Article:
Deforestation in Peru’s Amazon

Peru 2009

By Toni Johnson

December 15, 2009

Published on the Council on Foreign Relations web site (

Bruce Cabarle

Peru's rainforest--which represents 20 percent of the Amazon--faces a number of environmental pressures, including deforestation and monitoring the trade of endangered species of wood. Although the 2007 annex to the U.S.-Peru Free Trade agreement made strides in helping regulate Peru's trade of mahogany--an endangered species (PDF), deforestation remains a concern, says World Wildlife Fund's Bruce Cabarle. "Deforestation has been advancing through the Brazilian Amazon, although the Brazilians have made some significant reductions in their deforestation rate," said Cabarle in an interview with during a visit to the Tambopata National Reserve in Peru. "But with the opening up of the transoceanic highway, which is going to come through the frontier state of Acre in Brazil, into the Madre de Dios region [in Peru], we could see a future wave for deforestation unless measures are taken to avoid it."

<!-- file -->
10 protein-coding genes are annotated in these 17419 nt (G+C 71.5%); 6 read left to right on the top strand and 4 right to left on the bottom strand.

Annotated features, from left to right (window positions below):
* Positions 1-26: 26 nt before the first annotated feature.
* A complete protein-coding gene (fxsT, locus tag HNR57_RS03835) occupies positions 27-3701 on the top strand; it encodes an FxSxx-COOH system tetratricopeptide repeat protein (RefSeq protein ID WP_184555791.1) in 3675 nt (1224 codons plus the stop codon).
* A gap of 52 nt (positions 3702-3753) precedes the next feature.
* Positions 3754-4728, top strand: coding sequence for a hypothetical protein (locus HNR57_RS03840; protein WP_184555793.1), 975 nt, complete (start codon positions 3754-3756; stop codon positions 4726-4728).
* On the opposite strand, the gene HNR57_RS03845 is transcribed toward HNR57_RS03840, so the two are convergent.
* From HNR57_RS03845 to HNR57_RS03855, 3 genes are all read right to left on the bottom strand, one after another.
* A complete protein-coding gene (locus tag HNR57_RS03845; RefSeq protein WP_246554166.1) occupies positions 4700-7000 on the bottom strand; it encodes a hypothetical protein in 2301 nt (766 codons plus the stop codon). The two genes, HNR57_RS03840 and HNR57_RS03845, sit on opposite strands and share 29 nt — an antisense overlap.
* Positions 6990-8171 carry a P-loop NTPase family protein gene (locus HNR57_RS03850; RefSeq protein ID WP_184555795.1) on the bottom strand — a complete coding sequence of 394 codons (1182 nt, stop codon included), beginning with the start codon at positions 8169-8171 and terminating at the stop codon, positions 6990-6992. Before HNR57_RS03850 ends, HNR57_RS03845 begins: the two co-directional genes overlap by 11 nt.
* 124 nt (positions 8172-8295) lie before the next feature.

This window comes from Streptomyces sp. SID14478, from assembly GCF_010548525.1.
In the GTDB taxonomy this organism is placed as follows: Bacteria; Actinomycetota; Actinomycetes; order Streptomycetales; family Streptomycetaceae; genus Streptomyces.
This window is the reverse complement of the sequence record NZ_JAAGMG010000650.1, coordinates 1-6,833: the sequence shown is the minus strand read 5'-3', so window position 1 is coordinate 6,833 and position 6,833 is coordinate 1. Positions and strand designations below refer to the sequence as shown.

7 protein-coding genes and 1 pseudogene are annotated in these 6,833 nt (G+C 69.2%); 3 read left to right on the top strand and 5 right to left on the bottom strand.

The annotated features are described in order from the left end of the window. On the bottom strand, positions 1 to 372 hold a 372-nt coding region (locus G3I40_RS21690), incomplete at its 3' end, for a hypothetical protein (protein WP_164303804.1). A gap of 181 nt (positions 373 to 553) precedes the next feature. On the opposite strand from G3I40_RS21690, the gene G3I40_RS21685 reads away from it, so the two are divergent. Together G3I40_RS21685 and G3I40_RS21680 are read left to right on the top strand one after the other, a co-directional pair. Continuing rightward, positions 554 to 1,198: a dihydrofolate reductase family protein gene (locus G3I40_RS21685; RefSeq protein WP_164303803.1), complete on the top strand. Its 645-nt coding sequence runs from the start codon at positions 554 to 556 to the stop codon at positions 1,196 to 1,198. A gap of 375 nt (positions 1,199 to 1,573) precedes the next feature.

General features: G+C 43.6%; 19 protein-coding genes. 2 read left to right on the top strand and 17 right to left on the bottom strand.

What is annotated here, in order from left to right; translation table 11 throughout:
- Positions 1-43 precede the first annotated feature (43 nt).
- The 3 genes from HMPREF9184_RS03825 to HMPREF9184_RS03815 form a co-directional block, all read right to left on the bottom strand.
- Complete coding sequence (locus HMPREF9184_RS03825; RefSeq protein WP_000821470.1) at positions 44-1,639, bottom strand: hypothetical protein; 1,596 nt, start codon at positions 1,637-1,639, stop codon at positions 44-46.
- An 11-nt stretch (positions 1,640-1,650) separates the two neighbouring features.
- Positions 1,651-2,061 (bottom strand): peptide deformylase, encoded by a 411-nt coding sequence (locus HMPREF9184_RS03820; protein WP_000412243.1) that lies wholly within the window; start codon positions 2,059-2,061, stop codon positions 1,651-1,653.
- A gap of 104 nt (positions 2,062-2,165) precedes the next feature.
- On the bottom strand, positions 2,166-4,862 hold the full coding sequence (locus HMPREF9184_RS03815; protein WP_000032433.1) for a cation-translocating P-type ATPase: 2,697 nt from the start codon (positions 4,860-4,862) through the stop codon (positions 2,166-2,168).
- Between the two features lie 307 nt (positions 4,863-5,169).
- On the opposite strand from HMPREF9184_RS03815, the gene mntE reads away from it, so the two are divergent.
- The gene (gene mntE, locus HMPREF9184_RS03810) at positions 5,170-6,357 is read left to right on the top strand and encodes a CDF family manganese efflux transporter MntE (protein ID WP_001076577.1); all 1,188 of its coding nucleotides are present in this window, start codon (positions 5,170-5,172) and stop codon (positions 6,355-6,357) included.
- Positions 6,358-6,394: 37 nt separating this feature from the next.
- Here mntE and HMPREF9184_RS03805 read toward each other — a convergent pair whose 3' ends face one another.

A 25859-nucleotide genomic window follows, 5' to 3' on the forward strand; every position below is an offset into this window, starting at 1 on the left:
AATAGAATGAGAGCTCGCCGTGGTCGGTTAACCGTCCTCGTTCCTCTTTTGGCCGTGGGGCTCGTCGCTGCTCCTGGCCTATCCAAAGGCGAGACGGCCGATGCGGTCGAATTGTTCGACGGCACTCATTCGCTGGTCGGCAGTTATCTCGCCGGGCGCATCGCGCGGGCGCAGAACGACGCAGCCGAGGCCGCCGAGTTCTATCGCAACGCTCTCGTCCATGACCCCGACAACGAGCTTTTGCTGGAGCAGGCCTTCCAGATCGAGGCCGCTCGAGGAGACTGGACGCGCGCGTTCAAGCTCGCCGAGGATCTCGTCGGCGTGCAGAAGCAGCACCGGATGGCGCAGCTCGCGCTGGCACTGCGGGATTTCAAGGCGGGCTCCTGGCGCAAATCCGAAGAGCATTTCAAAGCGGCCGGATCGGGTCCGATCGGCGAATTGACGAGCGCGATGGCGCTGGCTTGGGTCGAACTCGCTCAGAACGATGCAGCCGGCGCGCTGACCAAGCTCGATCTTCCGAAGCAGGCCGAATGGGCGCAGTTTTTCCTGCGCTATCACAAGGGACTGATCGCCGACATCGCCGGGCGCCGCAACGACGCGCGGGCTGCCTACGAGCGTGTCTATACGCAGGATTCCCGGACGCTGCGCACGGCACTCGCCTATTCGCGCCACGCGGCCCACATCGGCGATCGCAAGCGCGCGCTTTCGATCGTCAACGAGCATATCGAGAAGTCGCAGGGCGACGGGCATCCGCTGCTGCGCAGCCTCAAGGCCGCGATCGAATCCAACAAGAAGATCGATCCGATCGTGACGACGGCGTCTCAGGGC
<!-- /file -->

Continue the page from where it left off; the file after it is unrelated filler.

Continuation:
Regarding UN Copenhagen negotiations, he noted that the issue of forests probably has the most consensus for agreement in international negotiations on climate change. "The tough issues are about everything else except forests," he says. "The big risk is if, indeed, we can get a larger agreement on reducing greenhouse emissions, in which deforestation will be a piece." He says a good deal on deforestation would include deep cuts in emissions by rich countries, which are necessary to incentivize carbon markets, and strong commitments in developing countries to prevent deforestation. In addition, Cabarle says significant commitments are needed for resources, pointing out that at least $6 billion annually would be needed to reduce deforestation by 75 percent by 2020 and $40 billion annually to completely arrest deforestation by 2050.

Toni Johnson traveled to Peru on an IRP Gatekeepers trip organized by the International Reporting Project.